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Guest Post: Forest Conservation in an Agile Era

April 21, 2017 - 1 Comment


This post comes from Trude Myhre, a forest conservation advisor for World Wildlife Fund – Norway. WWF-Norway is responsible for the implementation of a number of large and small projects, both in Norway and in our partner countries.

Part of what I love about my work is going out into the wild. I leave the city to travel for hours on backroads and dirt roads, seeking some of the most remote stretches of forest in Norway.

I’ve always wanted to do this kind of work. Growing up surrounded by forests formed my childhood and my desire to explore. While my university, training, and work required me to be near a city, I always looked forward to my next field visit.

But the reason for these trips isn’t to escape the hustle and bustle of the city. My work with World Wildlife Fund – Norway is to document the rapidly declining old-growth forests. These forests are unique, undisturbed ecosystems that are home to unique plants, animals, and microbes. These forests play an important role in cycling nutrients, absorbing carbon, and regulating our atmosphere.

When we’re able to collaborate effectively, we create something greater than the sum of its parts.

People often assume Norway is an untouched natural paradise. The reality is we have very few protected forests and we’re at risk of losing them. Once they’re gone, there’s no turning back. You can’t just replant an old growth forest: It took a millennium to form. My team must work tirelessly to document the loss and push for stronger protections.

We do our fieldwork in very remote and rural areas. Whether collecting data or documenting evidence of logging, we need to communicate to our headquarters frequently. Previously, I’d collect data in the field but be unable to share with my colleagues until I was back in Oslo. It’s not only a matter of sharing files — they need the context that I’ve gathered.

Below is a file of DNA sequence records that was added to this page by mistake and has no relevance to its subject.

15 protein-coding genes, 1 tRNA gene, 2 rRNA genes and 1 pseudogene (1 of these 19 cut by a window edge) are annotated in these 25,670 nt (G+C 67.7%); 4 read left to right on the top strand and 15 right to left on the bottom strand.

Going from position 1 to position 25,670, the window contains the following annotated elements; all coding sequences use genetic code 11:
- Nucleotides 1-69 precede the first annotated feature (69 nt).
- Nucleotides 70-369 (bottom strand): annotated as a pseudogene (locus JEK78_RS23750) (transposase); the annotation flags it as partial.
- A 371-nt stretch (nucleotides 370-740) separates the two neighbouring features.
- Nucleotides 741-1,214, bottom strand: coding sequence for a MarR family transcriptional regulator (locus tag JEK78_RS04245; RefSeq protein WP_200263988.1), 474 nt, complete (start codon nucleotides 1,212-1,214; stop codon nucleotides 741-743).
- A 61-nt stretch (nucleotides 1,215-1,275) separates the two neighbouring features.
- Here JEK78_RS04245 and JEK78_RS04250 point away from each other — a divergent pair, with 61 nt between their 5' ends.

Now, I’m using Cisco Spark to share information in real time. I post all the information in the app, where I can relay it to my team. We can connect right away, whether that’s through messaging, audio, video, or a whiteboarding session.

It’s not just me going out into the field. An entire group of people works behind the scenes on this effort. We’re under constraints to gather the best data in a short window of time. At the office in Oslo, they collect the information and map everything out on a Cisco Spark Board. This helps determine what actions are necessary to protect this area.

The timeline for protecting these forests is tight. We need to get data from the field to the policy team to affect the decisions that can protect this land.

When we’re able to collaborate effectively, we create something greater than the sum of its parts. The work is so much higher quality. It generates the impact that we need to help these forests survive.

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  1. I have lived in Norway. I understand the perception the world has that its incredible wilderness and antiquated forests are infinite and eternal. Sadly, with only 3% protected currently, and with only a hopeful increase to 10% protected by 2025, Norway’s ancient ecosystems and the beautiful natural life forms that are housed within them will only see more destruction.

    I am proud that Cisco’s technology, Cisco Spark Board in particular, is being leveraged by WWF to assist in its preservation planning and conservation strategies now and for the long term. Partnering with organizations like WWF enables Cisco to be a part of the natural solution. And that’s what we – Cisco – are all about. We build solutions that make life better for everyone, for everything, everywhere. Thank you, WWF for doing what you do.